Urban gay male life had evolved over a decade from personal salvation into a communal identity and now, as the Saint [a famous disco] became our weekly Mecca, into a quasi-religion. Several thousand muscled, shirtless gay men in black 501 jeans … Upstairs was a huge darkened balcony converted into carpeted bleachers where hundreds of stoned men fucked all night and into the day.

To lose oneself so completely in the wall-to-wall men moaning in the dark … soaring on a hit of ethyl chloride … was like being transported to some heavenly other planet somewhere beyond the stars.”

“For those unfamiliar with the name: Christopher Street is in Manhattan’s West Village. During the pre-AIDS gay-party days, it was Ground Zero for homosexual cruising and partying.

If Fire Island was acres of beef on the hoof, Christopher Street was Mardi Gras in New Orleans, only with fewer inhibitions and without a female to be seen. One club or bar after another … Each establishment, and the street itself, filled with exuberant gayguys in freaky costumes … Music, drugs, and booze everywhere … Carousing of a pitch that would put beer-drinking Spring Break jocks to shame …”

On trying to fight AIDS:
“Well, the battle to close the bathhouses began to simmer then, but we were aware of the problem and trying to do something at least sub rosa to diminish it long before that in fighting the STD diarrheal diseases there. In ’82, we were aware of Gaetan Dugas [“AIDS patient zero”] and the connections between him and so many people that he met here in San Francisco at the baths, and his open announcement that, “Well, I’m off to the baths tonight, and there’s nothing you can do about it.” He came to my office and said, “It’s my right to go where I want to.”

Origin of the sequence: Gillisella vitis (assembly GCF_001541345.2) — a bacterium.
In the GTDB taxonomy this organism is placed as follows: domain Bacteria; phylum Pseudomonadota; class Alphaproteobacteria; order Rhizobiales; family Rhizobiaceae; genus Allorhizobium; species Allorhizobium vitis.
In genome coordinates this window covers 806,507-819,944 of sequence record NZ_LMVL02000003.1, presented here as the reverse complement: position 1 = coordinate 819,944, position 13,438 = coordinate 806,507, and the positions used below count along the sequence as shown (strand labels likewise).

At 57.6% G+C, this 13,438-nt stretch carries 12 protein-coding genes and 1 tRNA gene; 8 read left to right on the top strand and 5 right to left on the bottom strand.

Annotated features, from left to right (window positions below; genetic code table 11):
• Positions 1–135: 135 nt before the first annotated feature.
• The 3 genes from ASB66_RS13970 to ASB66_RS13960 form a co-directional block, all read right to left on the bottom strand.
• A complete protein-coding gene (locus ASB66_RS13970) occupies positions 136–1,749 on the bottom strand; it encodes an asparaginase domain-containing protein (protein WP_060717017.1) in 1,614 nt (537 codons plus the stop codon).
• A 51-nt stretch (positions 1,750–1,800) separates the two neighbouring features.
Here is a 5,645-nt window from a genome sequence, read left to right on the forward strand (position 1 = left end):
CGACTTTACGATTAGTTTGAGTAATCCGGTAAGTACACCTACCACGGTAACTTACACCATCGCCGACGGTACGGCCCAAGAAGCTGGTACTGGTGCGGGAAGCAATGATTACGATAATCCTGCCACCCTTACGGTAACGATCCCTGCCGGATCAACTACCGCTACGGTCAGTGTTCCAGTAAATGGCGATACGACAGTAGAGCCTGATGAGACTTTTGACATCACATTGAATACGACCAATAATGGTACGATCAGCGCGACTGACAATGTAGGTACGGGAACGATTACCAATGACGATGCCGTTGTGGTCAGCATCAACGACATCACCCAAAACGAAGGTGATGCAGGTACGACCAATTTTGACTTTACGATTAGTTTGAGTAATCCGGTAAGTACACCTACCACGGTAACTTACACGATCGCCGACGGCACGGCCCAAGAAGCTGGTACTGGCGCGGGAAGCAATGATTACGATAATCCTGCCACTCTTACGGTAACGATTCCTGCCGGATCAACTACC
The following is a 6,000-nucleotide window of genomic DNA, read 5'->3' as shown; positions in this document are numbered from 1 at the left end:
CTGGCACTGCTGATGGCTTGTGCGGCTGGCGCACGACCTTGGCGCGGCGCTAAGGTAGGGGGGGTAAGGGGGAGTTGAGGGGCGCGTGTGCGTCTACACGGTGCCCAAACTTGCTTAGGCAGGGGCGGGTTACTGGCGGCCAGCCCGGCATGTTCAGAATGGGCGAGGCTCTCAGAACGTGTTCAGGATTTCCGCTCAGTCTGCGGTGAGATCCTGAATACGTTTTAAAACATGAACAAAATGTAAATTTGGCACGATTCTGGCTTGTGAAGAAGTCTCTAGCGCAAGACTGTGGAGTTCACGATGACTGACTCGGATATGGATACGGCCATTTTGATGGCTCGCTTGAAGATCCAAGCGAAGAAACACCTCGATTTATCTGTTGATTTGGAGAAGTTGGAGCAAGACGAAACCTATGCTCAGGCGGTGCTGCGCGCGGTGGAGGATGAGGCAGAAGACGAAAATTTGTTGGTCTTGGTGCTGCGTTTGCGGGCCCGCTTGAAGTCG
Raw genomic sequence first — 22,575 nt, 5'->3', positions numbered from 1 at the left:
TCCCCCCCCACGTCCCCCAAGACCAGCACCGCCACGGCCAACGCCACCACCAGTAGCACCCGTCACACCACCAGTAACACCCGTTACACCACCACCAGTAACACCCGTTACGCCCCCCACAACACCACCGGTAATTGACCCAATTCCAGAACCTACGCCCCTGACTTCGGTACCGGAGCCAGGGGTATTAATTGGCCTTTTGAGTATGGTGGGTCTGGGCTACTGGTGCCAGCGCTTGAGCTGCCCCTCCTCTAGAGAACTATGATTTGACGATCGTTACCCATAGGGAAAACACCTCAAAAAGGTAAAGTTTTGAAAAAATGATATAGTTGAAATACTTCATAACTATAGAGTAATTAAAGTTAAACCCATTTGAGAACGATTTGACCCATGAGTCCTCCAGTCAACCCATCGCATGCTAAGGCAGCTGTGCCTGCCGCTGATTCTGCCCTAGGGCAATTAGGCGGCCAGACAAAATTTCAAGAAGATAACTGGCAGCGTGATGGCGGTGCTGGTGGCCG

We were becoming reasonably sure that this was a disease caused by a transmissible agent. It seemed to be concentrated in gay men who were very sexually active. (I’m leaving out the question of the hemophiliacs.) The place where they could be most sexually active, most traumatically active, was in the baths.

Well, Silverman met with the bath owners–fifteen or twenty men. I was there. It was a hot meeting. Silverman tried to be politic, calm. He was a very, very good administrator and a good public health man. But these people came primed for battle. He tried to explain the difficulties and that if they could at least tone down the opportunities for infection, raise the level of lighting in the “orgy room” where 100 men could have indiscriminate contact without even knowing who they were being in contact with, if they could take the doors off the cubicles, cut down the privacy a little tiny bit– They wouldn’t have it.”